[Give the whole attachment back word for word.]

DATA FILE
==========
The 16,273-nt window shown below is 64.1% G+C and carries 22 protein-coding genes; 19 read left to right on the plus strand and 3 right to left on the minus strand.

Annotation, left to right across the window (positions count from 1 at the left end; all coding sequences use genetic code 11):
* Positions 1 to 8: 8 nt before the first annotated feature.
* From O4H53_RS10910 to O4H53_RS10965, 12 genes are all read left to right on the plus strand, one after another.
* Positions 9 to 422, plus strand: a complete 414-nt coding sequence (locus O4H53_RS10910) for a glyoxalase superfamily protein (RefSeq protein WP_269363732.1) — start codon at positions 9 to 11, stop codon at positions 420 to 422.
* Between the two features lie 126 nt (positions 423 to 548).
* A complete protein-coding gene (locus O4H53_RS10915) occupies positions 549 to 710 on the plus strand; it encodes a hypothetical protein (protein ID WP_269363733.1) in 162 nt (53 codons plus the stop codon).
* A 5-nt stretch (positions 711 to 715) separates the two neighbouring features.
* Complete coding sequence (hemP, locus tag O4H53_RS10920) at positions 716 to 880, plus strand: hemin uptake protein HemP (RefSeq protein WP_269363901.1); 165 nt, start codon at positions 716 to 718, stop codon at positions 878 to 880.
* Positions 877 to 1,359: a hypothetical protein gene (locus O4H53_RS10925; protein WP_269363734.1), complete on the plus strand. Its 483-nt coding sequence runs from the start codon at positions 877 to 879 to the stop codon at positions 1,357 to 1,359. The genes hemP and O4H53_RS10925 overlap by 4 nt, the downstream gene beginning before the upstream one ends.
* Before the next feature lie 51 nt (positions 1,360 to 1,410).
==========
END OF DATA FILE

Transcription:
The 16,273-nt window shown below is 64.1% G+C and carries 22 protein-coding genes; 19 read left to right on the plus strand and 3 right to left on the minus strand.

Annotation, left to right across the window (positions count from 1 at the left end; all coding sequences use genetic code 11):
* Positions 1 to 8: 8 nt before the first annotated feature.
* From O4H53_RS10910 to O4H53_RS10965, 12 genes are all read left to right on the plus strand, one after another.
* Positions 9 to 422, plus strand: a complete 414-nt coding sequence (locus O4H53_RS10910) for a glyoxalase superfamily protein (RefSeq protein WP_269363732.1) — start codon at positions 9 to 11, stop codon at positions 420 to 422.
* Between the two features lie 126 nt (positions 423 to 548).
* A complete protein-coding gene (locus O4H53_RS10915) occupies positions 549 to 710 on the plus strand; it encodes a hypothetical protein (protein ID WP_269363733.1) in 162 nt (53 codons plus the stop codon).
* A 5-nt stretch (positions 711 to 715) separates the two neighbouring features.
* Complete coding sequence (hemP, locus tag O4H53_RS10920) at positions 716 to 880, plus strand: hemin uptake protein HemP (RefSeq protein WP_269363901.1); 165 nt, start codon at positions 716 to 718, stop codon at positions 878 to 880.
* Positions 877 to 1,359: a hypothetical protein gene (locus O4H53_RS10925; protein WP_269363734.1), complete on the plus strand. Its 483-nt coding sequence runs from the start codon at positions 877 to 879 to the stop codon at positions 1,357 to 1,359. The genes hemP and O4H53_RS10925 overlap by 4 nt, the downstream gene beginning before the upstream one ends.
* Before the next feature lie 51 nt (positions 1,360 to 1,410).